From http://www.cbc.ca/news/viewpoint/vp_omalley/20060717.html – which you should go read now, it’s short:
The late Peter Gzowski once held up an envelope from one of his many readers. “This has been written on a word processor,” he told me.
“How can you tell?” I asked.
“It’s prolix,” Gzowski said.
How many of you are also guilty as charged? I think many of us bloggers are similarly challenged. Personally, I’ve been fond of quoting Blaise Pascal, from Lettres provinciales, 16, Dec.14,1656:
Je n’ai fait celle-ci plus longue que parceque je n’ai pas eu le loisir de la faire plus courte.” (I have only made this letter rather long because I have not had time to make it shorter.)
But perhaps now I will quote Robertson Davies instead:
Business people are very innocent and they are impressed by bulk.
Hmm. I tend to be verbally prolix, with a tendency both to lecture and stack up subtopics and digressions until no one (least of all me) can remember what point I was originally trying to make.
But in my writing, I tend to rewrite and re-organize and edit down heavily. I spend a lot of time thinking about the correct order for presenting the material, how best to elucidate interrelationships, how to get the important ideas into the power positions (typically the first or last element of a group). Partly this is just engineering applied to words. Partly it derives from a sense of poetry, where brevity is extremely important.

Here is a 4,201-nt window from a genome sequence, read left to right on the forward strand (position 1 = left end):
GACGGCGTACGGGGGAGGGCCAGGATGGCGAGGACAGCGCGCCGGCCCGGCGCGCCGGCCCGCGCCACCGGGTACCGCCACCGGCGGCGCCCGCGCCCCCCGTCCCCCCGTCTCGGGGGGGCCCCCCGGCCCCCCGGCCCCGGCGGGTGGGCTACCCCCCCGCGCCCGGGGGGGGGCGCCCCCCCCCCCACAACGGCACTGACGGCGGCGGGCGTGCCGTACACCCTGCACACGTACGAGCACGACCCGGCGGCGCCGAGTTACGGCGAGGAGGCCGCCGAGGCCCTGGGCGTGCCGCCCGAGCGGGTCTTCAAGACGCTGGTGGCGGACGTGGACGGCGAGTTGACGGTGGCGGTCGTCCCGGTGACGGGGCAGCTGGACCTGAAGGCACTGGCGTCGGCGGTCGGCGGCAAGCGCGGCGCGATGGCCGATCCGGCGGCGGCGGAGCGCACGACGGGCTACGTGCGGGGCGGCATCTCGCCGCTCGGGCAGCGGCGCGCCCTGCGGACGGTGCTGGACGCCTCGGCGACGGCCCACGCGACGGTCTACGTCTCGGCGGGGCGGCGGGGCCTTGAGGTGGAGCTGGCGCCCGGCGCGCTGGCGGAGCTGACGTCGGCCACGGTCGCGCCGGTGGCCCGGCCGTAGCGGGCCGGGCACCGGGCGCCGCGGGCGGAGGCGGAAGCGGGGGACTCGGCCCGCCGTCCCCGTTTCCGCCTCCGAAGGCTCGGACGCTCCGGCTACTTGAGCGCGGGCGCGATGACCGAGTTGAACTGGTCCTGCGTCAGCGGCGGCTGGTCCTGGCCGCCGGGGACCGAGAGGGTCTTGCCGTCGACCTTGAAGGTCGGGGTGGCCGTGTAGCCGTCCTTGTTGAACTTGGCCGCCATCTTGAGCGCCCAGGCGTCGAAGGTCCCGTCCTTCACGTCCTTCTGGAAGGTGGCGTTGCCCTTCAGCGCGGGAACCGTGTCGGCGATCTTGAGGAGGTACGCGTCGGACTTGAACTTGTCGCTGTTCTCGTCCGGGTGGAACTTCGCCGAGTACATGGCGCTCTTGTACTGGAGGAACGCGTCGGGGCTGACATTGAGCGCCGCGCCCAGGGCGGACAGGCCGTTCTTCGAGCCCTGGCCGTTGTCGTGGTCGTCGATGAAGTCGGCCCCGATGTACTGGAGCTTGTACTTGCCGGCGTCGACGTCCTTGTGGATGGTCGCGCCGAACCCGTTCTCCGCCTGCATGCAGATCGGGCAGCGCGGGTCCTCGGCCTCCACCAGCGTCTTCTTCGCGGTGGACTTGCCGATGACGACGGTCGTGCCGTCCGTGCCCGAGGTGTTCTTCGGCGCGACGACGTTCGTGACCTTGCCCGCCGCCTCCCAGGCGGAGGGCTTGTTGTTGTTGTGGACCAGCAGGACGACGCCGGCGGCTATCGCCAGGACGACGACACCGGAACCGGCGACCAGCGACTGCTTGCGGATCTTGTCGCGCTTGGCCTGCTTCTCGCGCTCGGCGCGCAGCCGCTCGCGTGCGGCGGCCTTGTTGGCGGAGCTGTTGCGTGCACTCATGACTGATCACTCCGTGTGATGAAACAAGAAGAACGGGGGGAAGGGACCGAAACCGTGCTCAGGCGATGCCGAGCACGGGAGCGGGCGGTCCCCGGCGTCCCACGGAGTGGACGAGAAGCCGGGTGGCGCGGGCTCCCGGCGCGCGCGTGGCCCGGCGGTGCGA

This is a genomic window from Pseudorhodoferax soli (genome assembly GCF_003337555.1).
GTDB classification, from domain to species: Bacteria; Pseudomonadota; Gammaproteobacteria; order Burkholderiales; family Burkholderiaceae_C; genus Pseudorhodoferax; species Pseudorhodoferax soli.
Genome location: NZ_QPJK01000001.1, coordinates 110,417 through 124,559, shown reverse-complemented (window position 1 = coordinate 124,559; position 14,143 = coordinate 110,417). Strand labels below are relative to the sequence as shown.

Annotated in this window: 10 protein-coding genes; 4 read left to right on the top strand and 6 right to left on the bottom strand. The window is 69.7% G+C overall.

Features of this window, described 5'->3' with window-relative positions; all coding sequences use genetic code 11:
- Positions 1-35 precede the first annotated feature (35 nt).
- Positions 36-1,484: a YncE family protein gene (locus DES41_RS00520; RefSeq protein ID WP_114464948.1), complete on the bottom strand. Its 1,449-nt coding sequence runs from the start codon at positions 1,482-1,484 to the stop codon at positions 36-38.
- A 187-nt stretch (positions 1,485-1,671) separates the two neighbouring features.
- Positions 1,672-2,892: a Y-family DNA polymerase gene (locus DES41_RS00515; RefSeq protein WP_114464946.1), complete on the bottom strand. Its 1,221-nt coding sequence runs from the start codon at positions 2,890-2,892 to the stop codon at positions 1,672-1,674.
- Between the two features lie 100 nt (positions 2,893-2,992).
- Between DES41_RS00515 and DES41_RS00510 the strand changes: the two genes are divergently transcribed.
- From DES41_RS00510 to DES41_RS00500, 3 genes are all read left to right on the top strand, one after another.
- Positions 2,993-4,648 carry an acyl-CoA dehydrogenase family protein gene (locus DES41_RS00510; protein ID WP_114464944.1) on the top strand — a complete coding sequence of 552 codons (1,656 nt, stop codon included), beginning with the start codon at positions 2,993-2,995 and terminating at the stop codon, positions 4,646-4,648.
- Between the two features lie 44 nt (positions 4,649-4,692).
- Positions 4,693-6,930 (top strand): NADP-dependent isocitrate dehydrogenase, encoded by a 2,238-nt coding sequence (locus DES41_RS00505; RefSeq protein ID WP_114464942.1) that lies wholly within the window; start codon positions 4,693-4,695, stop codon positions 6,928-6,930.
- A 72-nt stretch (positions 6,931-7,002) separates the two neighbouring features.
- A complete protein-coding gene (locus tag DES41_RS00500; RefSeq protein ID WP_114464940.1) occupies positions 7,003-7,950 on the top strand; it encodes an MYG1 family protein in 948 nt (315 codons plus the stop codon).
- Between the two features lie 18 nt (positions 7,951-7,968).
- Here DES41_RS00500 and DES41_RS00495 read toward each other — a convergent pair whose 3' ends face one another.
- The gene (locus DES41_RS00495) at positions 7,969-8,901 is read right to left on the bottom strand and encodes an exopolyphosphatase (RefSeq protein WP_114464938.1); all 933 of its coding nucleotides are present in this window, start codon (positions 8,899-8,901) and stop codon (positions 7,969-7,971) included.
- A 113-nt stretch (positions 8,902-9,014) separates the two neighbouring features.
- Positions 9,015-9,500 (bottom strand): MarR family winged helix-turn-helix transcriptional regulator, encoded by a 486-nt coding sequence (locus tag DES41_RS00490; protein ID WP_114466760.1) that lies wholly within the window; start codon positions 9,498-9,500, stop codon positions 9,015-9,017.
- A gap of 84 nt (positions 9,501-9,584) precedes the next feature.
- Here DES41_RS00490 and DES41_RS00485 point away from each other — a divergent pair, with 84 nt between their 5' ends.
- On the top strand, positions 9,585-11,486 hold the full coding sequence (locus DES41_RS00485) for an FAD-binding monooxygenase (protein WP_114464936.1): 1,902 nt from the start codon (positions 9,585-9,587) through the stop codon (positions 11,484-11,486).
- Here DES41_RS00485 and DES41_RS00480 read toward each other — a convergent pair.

Even when editing others, I tend to slash a lot. Much of what we say is just filler, with no semantic weight, and can be deleted with a significant gain in clarity, speed, power, and comprehensibility.
So, I think there’s a big difference between being prolix in writing and in speaking. Maybe if I did more public speaking, they would seem closer to me.
A related point (sometimes known as “eloquent idiots”) is about people who are really good at presenting ideas (e.g. Powerpoint wizards) but really bad at actually thinking things through and being correct. I knew a marcom guy once who spent a ton of money advertising our “complimentary” software, meaning we were giving it away free (though we weren’t), when he actually meant “complementary”, meaning it worked well with our hardware. And I’ve seen many managers who are great at yelling at people but seem unable to make even trivial technical decisions. Sometimes I think that superstitions like astrology, and large parts of most religions, fall into this category. But that’s a whole nother discussion.